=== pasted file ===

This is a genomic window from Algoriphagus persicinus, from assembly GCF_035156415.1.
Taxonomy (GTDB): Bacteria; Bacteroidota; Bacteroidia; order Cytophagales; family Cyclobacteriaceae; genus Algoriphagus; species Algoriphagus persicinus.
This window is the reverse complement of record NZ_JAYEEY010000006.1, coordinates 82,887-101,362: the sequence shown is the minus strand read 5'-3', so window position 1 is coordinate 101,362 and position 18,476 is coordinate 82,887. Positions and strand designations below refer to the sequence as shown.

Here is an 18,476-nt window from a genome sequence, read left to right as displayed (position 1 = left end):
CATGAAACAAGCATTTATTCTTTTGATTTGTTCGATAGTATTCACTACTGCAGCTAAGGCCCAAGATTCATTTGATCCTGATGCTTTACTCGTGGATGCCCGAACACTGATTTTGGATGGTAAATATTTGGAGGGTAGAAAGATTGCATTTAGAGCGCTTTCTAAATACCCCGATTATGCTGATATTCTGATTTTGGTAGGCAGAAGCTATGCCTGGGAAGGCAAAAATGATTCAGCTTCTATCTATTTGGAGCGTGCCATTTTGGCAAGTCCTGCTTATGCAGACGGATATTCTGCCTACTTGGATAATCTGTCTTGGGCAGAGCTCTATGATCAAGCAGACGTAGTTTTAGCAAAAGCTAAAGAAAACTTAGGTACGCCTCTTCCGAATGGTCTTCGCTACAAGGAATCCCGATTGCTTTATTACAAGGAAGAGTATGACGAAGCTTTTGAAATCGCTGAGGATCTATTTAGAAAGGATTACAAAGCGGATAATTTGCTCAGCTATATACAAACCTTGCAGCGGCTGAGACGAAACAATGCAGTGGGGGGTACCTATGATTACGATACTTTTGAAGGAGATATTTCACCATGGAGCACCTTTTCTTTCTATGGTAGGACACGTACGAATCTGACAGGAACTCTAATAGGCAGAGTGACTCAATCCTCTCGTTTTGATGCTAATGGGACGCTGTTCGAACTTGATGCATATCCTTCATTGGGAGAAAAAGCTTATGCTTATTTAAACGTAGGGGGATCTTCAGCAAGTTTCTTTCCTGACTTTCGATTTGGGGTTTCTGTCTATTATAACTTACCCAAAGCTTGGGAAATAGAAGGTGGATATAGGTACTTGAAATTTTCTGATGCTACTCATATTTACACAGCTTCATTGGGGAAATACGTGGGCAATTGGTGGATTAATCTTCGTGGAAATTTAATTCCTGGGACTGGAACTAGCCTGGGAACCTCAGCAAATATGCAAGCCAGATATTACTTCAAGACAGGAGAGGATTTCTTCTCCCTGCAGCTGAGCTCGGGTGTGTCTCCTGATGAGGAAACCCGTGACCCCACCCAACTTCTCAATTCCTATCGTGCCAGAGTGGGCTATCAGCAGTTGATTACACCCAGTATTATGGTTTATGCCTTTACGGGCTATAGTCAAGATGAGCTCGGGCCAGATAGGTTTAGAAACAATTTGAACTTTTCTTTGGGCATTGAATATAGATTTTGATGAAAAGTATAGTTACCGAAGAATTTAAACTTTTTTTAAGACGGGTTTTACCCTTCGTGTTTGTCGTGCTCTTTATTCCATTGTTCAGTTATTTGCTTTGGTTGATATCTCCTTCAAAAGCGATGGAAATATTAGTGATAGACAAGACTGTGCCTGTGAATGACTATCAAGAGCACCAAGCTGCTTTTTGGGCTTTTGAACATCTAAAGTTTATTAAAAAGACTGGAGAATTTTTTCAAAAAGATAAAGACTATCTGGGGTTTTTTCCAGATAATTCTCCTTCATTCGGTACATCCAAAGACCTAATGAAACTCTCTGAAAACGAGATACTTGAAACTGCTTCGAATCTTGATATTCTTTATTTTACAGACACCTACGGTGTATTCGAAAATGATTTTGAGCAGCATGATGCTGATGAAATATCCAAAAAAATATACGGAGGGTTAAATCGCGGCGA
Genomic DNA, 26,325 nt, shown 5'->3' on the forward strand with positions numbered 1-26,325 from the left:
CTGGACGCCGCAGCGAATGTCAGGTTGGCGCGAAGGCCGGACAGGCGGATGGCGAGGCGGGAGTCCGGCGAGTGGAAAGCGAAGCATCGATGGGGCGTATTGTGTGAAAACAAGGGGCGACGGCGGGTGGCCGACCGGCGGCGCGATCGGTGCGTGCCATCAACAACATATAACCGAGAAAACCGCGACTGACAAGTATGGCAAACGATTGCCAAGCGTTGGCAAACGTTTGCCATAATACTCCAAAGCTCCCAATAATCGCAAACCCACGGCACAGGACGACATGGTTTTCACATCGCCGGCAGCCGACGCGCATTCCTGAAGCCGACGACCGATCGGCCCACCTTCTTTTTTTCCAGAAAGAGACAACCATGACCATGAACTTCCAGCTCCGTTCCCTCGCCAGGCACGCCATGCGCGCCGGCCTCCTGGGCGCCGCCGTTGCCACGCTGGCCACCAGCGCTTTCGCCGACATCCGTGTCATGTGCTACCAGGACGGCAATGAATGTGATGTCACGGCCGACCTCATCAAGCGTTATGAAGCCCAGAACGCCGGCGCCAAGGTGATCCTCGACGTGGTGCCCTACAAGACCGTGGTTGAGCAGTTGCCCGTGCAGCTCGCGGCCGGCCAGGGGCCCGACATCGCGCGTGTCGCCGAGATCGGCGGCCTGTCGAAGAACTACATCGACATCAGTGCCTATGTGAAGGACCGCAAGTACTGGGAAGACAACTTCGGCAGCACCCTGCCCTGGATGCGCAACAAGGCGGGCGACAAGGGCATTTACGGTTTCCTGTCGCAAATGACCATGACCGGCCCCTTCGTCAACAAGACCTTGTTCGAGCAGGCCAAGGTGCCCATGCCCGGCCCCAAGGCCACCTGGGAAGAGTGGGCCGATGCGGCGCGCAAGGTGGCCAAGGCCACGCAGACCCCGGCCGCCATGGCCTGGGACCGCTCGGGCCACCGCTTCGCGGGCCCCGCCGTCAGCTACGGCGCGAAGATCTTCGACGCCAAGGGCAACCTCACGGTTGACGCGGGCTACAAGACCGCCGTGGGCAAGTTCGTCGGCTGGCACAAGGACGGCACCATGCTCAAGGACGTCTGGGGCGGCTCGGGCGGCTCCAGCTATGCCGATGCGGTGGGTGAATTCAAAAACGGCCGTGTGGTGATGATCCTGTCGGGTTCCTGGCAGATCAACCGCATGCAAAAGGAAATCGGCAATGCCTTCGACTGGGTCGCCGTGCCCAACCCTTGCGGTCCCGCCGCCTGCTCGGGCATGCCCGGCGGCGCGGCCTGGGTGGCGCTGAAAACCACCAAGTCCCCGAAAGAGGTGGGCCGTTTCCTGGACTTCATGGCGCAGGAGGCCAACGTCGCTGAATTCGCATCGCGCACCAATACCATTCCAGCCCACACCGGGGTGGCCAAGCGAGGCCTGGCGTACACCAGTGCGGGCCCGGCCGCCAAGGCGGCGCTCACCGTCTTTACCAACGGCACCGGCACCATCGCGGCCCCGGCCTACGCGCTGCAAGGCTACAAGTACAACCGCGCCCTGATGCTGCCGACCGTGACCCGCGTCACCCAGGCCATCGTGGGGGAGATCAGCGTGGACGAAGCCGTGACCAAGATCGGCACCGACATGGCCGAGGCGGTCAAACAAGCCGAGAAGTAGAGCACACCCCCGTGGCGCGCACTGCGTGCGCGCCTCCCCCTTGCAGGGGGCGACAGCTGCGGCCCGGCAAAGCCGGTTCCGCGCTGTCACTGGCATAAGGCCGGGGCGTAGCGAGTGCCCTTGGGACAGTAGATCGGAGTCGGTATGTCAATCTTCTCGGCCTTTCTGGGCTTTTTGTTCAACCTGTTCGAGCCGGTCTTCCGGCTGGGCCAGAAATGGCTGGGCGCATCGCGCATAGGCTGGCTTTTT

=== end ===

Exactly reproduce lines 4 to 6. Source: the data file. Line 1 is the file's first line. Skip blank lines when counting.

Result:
Here is an 18,476-nt window from a genome sequence, read left to right as displayed (position 1 = left end):
CATGAAACAAGCATTTATTCTTTTGATTTGTTCGATAGTATTCACTACTGCAGCTAAGGCCCAAGATTCATTTGATCCTGATGCTTTACTCGTGGATGCCCGAACACTGATTTTGGATGGTAAATATTTGGAGGGTAGAAAGATTGCATTTAGAGCGCTTTCTAAATACCCCGATTATGCTGATATTCTGATTTTGGTAGGCAGAAGCTATGCCTGGGAAGGCAAAAATGATTCAGCTTCTATCTATTTGGAGCGTGCCATTTTGGCAAGTCCTGCTTATGCAGACGGATATTCTGCCTACTTGGATAATCTGTCTTGGGCAGAGCTCTATGATCAAGCAGACGTAGTTTTAGCAAAAGCTAAAGAAAACTTAGGTACGCCTCTTCCGAATGGTCTTCGCTACAAGGAATCCCGATTGCTTTATTACAAGGAAGAGTATGACGAAGCTTTTGAAATCGCTGAGGATCTATTTAGAAAGGATTACAAAGCGGATAATTTGCTCAGCTATATACAAACCTTGCAGCGGCTGAGACGAAACAATGCAGTGGGGGGTACCTATGATTACGATACTTTTGAAGGAGATATTTCACCATGGAGCACCTTTTCTTTCTATGGTAGGACACGTACGAATCTGACAGGAACTCTAATAGGCAGAGTGACTCAATCCTCTCGTTTTGATGCTAATGGGACGCTGTTCGAACTTGATGCATATCCTTCATTGGGAGAAAAAGCTTATGCTTATTTAAACGTAGGGGGATCTTCAGCAAGTTTCTTTCCTGACTTTCGATTTGGGGTTTCTGTCTATTATAACTTACCCAAAGCTTGGGAAATAGAAGGTGGATATAGGTACTTGAAATTTTCTGATGCTACTCATATTTACACAGCTTCATTGGGGAAATACGTGGGCAATTGGTGGATTAATCTTCGTGGAAATTTAATTCCTGGGACTGGAACTAGCCTGGGAACCTCAGCAAATATGCAAGCCAGATATTACTTCAAGACAGGAGAGGATTTCTTCTCCCTGCAGCTGAGCTCGGGTGTGTCTCCTGATGAGGAAACCCGTGACCCCACCCAACTTCTCAATTCCTATCGTGCCAGAGTGGGCTATCAGCAGTTGATTACACCCAGTATTATGGTTTATGCCTTTACGGGCTATAGTCAAGATGAGCTCGGGCCAGATAGGTTTAGAAACAATTTGAACTTTTCTTTGGGCATTGAATATAGATTTTGATGAAAAGTATAGTTACCGAAGAATTTAAACTTTTTTTAAGACGGGTTTTACCCTTCGTGTTTGTCGTGCTCTTTATTCCATTGTTCAGTTATTTGCTTTGGTTGATATCTCCTTCAAAAGCGATGGAAATATTAGTGATAGACAAGACTGTGCCTGTGAATGACTATCAAGAGCACCAAGCTGCTTTTTGGGCTTTTGAACATCTAAAGTTTATTAAAAAGACTGGAGAATTTTTTCAAAAAGATAAAGACTATCTGGGGTTTTTTCCAGATAATTCTCCTTCATTCGGTACATCCAAAGACCTAATGAAACTCTCTGAAAACGAGATACTTGAAACTGCTTCGAATCTTGATATTCTTTATTTTACAGACACCTACGGTGTATTCGAAAATGATTTTGAGCAGCATGATGCTGATGAAATATCCAAAAAAATATACGGAGGGTTAAATCGCGGCGA
Genomic DNA, 26,325 nt, shown 5'->3' on the forward strand with positions numbered 1-26,325 from the left: